Shalom friends (this will take a second),
Its been a while
Since the last update, our lives have become a bit more routine in the sense that we are conducting our daily lives; going to school, bringing Akiva to his daycare, shopping, spending time with friends/family, Shabbat, etc
Yet the normalization of our lives here Jerusalem has provided us with an opportunity to look ahead, reflect, and even dream. It is this latter part of life that I would like to focus on. It seems as though we often do not find the time, energy, or even patience to develop ourselves, instead we focus on the immediate: job hunting, make another buck, or what are we doing tonight
Not to simplify the above ambitions, however I often think these objectives come at a price, a price too expensive which in turn prohibits us from spiritual growth, happiness, and a true sense of satisfaction.
Speaking with a friend from NY the other day, I asked how things were doing, he responded: some days suck and some days are ok. I do not mean to minimize his or any of our feelings there are times in life where each and every one of us finds ourselves in some kind of a funk. Yet while this is true, I personally believe that we have the ability to look past these low-points. The question is are we willing to invest the time and energy required to be happy. Are we simply in search of material gains, or rather first and foremost honest and true happiness? I personally think the latter will lead to the former. I know enough people (and Im sure you do too), who have it all, yet have nothing. By nothing I mean are always in a funk, feeling as though they are missing something. In reality, this something they are missing is a void that cannot be filled with material gain and only with spiritual growth.
In this weeks parasha, Torah portion, we read Vayetzeh, Genesis 28:10. We read of Yaakov,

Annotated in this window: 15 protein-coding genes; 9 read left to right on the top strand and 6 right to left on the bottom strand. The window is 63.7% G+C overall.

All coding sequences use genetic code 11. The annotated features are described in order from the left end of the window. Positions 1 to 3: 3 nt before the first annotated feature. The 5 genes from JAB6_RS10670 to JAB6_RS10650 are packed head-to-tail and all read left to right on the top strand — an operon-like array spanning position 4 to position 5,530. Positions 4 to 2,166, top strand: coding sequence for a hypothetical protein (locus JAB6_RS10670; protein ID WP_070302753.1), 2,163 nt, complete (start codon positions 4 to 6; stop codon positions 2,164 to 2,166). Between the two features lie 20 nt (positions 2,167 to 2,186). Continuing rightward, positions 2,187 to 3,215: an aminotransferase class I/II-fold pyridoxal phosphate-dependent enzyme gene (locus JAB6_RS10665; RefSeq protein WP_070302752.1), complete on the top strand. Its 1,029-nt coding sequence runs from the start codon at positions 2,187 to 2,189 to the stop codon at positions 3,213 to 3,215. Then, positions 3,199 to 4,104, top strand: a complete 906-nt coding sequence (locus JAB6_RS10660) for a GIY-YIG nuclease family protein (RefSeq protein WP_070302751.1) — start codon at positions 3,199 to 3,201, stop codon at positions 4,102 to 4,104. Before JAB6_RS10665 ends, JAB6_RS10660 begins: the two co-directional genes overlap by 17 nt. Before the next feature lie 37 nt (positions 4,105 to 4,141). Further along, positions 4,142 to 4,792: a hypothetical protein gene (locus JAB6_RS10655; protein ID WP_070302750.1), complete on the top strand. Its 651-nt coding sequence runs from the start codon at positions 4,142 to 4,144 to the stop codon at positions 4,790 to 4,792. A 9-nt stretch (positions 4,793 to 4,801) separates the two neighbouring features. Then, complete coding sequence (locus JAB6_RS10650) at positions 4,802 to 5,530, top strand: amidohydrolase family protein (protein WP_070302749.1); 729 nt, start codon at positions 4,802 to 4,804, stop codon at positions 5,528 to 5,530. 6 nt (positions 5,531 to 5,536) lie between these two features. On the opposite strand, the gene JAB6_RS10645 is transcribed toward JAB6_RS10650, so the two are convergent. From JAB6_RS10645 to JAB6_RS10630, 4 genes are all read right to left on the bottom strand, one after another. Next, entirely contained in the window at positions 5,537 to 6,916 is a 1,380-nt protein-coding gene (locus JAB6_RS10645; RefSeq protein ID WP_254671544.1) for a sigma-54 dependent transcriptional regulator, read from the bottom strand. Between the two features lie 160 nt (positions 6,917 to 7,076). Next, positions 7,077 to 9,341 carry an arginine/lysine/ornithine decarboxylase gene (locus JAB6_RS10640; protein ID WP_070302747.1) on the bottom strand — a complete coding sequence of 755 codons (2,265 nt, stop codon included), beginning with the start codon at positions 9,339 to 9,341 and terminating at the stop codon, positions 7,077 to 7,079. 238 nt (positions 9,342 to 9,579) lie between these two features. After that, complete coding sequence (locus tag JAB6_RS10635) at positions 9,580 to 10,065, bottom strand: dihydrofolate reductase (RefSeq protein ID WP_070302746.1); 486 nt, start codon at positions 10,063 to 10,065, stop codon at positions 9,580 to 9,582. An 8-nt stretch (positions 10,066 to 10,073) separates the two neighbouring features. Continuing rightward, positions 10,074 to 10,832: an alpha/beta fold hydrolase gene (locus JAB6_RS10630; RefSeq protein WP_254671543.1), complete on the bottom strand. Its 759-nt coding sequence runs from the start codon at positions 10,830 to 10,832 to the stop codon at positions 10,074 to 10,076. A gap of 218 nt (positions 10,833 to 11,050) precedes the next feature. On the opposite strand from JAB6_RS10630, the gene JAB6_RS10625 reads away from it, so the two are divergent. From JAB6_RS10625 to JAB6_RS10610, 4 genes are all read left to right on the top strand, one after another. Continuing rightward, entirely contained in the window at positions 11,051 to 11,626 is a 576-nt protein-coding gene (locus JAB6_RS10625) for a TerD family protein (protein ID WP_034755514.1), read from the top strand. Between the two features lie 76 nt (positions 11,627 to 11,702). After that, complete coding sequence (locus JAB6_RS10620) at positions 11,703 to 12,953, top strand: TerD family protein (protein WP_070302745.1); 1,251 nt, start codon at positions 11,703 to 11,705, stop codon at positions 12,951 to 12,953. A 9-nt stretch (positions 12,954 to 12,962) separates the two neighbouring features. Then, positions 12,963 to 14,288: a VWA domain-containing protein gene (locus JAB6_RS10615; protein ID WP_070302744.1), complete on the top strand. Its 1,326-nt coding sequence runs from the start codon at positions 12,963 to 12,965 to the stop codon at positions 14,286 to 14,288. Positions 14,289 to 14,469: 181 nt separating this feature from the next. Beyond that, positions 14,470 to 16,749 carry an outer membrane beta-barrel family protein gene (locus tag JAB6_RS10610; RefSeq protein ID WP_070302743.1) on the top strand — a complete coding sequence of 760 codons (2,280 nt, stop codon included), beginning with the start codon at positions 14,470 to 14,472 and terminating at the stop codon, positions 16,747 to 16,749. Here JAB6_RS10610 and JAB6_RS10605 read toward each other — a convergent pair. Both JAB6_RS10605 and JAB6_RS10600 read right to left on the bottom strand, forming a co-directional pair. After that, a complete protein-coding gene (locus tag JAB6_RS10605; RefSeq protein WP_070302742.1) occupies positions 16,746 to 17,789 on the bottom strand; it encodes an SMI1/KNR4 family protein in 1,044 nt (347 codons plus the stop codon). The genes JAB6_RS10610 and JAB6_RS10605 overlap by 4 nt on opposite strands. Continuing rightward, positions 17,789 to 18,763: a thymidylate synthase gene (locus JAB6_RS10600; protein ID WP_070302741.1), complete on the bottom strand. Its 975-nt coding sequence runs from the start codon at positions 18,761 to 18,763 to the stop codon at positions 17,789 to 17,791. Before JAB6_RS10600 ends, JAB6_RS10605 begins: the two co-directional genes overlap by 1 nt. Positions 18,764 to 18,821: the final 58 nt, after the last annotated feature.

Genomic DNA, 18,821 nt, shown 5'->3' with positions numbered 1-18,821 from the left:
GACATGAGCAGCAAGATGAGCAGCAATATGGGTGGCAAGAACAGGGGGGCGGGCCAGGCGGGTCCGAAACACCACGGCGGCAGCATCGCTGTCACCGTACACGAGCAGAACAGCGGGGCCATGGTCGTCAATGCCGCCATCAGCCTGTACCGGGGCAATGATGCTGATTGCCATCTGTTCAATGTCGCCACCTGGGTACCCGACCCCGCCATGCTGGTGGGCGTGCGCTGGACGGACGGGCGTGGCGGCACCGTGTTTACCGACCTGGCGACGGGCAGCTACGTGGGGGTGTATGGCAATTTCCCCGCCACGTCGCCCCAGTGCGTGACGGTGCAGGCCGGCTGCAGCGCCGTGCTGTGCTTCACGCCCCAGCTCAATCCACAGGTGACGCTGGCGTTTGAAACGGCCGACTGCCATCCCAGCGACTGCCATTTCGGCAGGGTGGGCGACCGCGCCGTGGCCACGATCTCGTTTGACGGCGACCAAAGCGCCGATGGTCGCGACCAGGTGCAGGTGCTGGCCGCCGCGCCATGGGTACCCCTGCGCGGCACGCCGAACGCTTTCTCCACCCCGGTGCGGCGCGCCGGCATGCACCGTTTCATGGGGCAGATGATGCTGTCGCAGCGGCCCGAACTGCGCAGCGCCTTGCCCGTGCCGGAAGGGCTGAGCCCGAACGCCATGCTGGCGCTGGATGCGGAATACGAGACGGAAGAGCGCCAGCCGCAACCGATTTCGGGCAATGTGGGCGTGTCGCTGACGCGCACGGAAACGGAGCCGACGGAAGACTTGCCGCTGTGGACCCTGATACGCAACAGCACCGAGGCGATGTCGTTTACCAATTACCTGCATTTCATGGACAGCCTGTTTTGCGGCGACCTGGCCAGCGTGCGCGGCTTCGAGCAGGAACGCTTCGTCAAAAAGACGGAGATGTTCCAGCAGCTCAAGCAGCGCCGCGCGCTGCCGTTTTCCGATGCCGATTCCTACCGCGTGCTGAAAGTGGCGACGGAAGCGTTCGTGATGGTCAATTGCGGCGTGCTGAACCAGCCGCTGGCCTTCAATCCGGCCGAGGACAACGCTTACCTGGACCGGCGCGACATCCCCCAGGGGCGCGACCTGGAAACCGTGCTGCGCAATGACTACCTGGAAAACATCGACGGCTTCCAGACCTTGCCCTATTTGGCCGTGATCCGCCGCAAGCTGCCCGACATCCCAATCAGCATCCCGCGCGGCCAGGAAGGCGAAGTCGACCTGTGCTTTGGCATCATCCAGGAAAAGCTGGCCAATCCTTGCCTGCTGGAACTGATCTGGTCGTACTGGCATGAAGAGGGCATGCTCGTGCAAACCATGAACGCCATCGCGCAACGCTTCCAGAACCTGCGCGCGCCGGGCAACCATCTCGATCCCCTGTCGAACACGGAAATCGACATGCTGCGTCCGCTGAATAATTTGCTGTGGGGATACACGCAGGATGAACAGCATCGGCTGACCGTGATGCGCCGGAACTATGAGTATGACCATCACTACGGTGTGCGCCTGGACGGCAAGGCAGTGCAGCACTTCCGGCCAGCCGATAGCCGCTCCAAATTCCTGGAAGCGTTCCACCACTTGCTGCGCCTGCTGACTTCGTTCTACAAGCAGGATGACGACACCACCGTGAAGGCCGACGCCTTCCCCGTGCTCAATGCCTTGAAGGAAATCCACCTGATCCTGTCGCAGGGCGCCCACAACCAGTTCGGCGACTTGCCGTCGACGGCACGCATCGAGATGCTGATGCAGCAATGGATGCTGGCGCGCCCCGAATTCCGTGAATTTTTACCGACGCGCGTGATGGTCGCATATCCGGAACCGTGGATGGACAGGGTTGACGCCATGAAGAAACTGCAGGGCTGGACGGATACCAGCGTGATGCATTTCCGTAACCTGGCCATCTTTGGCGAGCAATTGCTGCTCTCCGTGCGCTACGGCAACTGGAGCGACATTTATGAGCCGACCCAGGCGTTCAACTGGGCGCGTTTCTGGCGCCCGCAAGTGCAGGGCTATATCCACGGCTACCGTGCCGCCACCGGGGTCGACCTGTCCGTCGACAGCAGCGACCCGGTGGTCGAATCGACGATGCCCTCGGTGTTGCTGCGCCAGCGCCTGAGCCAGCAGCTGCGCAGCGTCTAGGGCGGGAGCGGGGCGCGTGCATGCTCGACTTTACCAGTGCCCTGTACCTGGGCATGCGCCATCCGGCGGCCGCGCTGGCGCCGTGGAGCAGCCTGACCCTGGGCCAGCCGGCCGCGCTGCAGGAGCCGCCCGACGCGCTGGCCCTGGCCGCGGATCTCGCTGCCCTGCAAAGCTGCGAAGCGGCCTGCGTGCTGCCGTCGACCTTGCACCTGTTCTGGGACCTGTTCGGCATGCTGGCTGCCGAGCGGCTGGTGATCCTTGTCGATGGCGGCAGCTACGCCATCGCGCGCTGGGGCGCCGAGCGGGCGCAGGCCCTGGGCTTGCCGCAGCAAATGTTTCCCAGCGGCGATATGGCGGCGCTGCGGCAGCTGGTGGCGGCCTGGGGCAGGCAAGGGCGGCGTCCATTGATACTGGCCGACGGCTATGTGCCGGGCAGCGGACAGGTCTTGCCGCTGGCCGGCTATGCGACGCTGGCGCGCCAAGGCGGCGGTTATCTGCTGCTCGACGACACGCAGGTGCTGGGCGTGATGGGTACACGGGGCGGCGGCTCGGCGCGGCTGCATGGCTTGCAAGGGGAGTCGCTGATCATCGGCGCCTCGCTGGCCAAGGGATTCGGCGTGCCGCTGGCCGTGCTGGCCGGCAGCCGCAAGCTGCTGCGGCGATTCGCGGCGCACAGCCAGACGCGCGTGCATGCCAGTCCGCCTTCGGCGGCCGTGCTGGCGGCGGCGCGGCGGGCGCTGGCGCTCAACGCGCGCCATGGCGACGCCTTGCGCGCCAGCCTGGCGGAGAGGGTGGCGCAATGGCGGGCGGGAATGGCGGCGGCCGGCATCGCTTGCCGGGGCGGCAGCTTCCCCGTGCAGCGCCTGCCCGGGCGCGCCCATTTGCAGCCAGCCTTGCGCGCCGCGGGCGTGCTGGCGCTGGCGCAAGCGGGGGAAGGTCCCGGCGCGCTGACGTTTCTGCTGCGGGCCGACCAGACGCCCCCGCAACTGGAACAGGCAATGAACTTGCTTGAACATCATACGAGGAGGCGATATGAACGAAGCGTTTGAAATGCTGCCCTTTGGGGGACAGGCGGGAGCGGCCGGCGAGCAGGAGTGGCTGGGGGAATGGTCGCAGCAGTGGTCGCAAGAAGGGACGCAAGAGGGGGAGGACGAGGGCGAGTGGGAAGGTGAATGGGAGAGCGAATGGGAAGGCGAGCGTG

Jacob, who leaves in search of his bride. He arrives to a place in verse 11, takes a stone and rests upon it. As Jacob dreams he sees a ladder, a ladder reaching high up to the heavens. It is when he ascends the ladder that he soon realizes and understands the truth. Standing high above the daily routines and distractions Jacob soon finds the reality. For Jacob, this means finding God and reinstating his relationship to the past, ultimately leading to his future.
In other words when Jacob found his stepping stone, or his backbone, with it
he found the strength required to look forward, to consider the finer things in life and fill it with meaning. Interestingly, after he reconnected to his heritage and realized what was truly important in life, he was rewarded. He found reward in his future wife Rachel and soon thereafter gained material wealth (livestock, materials, etc
This Shabbat, and for the months to come, it is my wish that we all connect to our roots, find that stepping stone and develop the back bone necessary to reflect, find satisfaction and even find time to dream. It is through this journey that our material gains can be appreciated for what they
truly are secondary to our inner/spiritual prosperity.
Who is rich? He who rejoices in his portion
Pirkei Avot 4:1
Shabbat Shalom from Yerushalayim
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Israel cell: 0525 307 341
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